On September 2, 2017, parents at three New York schools sued the State’s Director of Budget charging that he illegally withheld grant funds appropriated by the Legislature to improve school performance.

In 2015, New York enacted a “school receivership law,” N.Y. Education Law §211-f, which, inter alia, required New York’s Commissioner of Education to designate as “persistently failing,” schools that were among the lowest performing in the state for ten consecutive years, as measured by test scores and other outcome data. The receivership law was supported with a $75 million dollar appropriation, intended to provide the designated schools with two-year “transformation” grants to provide services, such as extended learning opportunities, and professional development. The grants were for the 2015-16 and 2016-17 school years. 

In February 2016, the Commissioner of Education announced that nine schools had improved outcomes and would be removed from the “persistently failing” list effective June 30, 2016. The Commissioner indicated the schools would remain eligible to receive the second year of grant funds. In March 2016, the State Budget Director froze all grant funding, asserting that since the schools had been removed from the “persistently failing” list they were no longer eligible for funding.

Parents from three of the impacted schools filed a petition in the Albany State Supreme Court, naming the State Budget Director and Commissioner as respondents. The petitioners alleged that respondents exceeded their authority in freezing the funds and asked for their immediate release.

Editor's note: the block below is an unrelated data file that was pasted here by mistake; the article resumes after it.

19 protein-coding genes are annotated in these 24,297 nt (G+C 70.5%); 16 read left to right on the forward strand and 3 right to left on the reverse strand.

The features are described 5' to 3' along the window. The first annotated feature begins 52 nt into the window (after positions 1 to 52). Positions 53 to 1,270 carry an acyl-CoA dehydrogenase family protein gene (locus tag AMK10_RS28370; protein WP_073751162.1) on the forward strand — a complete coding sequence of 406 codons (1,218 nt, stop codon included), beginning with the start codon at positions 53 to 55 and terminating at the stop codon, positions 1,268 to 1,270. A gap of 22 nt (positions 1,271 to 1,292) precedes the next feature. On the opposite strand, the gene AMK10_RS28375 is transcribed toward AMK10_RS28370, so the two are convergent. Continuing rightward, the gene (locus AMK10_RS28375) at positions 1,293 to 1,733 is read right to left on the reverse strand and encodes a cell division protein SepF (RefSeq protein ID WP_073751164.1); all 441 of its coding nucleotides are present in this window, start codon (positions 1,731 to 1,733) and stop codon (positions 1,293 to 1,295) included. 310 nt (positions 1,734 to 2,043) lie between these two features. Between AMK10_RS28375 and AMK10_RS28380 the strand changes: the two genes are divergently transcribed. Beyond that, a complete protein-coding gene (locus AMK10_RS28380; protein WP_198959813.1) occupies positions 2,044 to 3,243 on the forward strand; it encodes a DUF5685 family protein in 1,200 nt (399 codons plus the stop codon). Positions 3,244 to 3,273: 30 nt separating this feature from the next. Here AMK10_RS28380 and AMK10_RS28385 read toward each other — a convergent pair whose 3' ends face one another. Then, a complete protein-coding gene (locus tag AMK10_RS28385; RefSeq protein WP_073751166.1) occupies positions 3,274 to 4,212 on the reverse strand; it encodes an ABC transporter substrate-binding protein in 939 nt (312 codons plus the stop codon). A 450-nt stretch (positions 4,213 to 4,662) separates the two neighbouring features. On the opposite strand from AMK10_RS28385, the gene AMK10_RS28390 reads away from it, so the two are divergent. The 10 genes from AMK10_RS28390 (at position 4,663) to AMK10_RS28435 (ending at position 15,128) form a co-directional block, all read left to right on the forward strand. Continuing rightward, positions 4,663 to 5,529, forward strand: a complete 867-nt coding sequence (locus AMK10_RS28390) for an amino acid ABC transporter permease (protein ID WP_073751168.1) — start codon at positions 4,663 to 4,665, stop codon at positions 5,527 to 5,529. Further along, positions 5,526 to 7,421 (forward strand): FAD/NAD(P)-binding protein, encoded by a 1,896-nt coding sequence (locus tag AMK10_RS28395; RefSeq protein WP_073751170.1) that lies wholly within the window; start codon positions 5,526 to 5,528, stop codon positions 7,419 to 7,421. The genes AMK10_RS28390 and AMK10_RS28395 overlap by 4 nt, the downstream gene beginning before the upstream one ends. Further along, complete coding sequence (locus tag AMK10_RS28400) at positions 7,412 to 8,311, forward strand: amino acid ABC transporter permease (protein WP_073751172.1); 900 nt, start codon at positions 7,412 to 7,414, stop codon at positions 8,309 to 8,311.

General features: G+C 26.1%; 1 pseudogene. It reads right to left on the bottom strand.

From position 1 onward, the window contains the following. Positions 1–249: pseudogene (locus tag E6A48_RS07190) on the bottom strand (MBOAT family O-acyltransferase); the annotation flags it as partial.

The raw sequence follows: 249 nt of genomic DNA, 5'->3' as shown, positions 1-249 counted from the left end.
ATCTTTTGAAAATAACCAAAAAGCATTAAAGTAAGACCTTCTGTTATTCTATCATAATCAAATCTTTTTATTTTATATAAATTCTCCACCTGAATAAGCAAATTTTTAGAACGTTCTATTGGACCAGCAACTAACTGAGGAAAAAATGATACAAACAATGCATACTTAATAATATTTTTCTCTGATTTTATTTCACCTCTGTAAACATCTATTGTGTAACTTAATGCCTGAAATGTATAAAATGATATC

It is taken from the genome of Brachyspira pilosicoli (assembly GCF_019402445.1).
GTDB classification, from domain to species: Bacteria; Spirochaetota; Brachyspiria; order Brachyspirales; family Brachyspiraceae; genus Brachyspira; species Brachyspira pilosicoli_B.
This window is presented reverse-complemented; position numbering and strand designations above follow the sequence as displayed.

Though named as a respondent, the Commissioner supported the petitioners’ claim to have the funds released. On December 28, Judge Kimberly O’Connor issued a decision granting the petition and ordered the State Budget Director to release the funds immediately.

On February 3, 2017, the State Budget Director appealed Judge O’Connor’s decision, triggering an automatic stay under NY law.

On March 6, the parent petitioners filed a motion asking the appellate court to vacate the stay and release the funds. 

On March 23, 2017, the Appellate Division, Third Department granted the parents’ motion to vacate the statutory stay, reinstating Judge O’Connor’s order that the Division of Budget immediately release the $69 million dollars in transformation grants it had previously frozen.  The Court also expedited the appeal, setting a deadline for April 21 for the Division of Budget’s appellate brief.

The Division of Budget subsequently released the funds to the State Education Department, for use by the schools awarded the transformation grants.

On April 21, 2017, the Division of Budget withdrew their appeal.